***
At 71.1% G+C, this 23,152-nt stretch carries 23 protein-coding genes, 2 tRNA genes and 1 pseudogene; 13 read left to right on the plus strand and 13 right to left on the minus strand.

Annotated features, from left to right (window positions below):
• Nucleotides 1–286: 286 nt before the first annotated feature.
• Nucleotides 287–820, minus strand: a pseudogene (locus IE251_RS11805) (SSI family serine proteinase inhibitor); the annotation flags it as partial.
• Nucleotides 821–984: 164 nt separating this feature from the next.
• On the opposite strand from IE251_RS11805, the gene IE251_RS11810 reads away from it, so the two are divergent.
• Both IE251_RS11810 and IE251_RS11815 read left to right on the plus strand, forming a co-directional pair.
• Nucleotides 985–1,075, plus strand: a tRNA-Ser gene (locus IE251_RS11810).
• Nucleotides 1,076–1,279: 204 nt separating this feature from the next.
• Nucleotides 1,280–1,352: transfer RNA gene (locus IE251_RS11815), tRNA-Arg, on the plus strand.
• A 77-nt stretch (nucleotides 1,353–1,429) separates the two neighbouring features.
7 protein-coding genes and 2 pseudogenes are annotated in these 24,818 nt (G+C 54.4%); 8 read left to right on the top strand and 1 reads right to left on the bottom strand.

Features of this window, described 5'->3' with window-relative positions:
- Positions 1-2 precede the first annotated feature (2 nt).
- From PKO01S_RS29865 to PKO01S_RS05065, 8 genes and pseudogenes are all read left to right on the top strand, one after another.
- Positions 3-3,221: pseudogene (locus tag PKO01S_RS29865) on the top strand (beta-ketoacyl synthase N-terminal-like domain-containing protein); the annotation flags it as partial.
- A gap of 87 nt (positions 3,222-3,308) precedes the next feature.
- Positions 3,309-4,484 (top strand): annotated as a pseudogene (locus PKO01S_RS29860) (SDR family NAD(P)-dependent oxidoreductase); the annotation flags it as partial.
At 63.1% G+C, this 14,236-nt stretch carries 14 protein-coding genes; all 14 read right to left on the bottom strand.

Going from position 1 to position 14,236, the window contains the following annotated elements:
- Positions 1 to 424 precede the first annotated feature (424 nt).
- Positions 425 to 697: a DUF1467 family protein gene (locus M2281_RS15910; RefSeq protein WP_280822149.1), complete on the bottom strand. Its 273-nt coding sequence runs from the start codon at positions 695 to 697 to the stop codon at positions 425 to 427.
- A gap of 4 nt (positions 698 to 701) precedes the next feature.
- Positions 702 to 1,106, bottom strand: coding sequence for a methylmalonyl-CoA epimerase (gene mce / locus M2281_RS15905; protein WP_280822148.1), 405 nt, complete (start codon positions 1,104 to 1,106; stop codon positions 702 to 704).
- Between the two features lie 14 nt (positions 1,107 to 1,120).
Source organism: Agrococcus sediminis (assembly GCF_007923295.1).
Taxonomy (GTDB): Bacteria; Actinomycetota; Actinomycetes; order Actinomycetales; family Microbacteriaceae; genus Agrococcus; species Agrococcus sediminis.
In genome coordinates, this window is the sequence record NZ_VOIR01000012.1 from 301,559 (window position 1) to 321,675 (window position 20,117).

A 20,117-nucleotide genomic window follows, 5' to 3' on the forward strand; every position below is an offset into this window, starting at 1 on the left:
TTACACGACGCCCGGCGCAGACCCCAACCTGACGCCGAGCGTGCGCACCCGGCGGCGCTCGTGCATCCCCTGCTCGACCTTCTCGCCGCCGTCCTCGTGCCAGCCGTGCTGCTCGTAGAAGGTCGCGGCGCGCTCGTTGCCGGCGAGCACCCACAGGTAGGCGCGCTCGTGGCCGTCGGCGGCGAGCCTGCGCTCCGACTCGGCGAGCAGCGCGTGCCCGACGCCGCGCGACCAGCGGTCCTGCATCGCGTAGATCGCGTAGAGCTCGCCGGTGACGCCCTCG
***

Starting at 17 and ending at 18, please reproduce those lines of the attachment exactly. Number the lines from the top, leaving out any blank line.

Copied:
- A gap of 87 nt (positions 3,222-3,308) precedes the next feature.
- Positions 3,309-4,484 (top strand): annotated as a pseudogene (locus PKO01S_RS29860) (SDR family NAD(P)-dependent oxidoreductase); the annotation flags it as partial.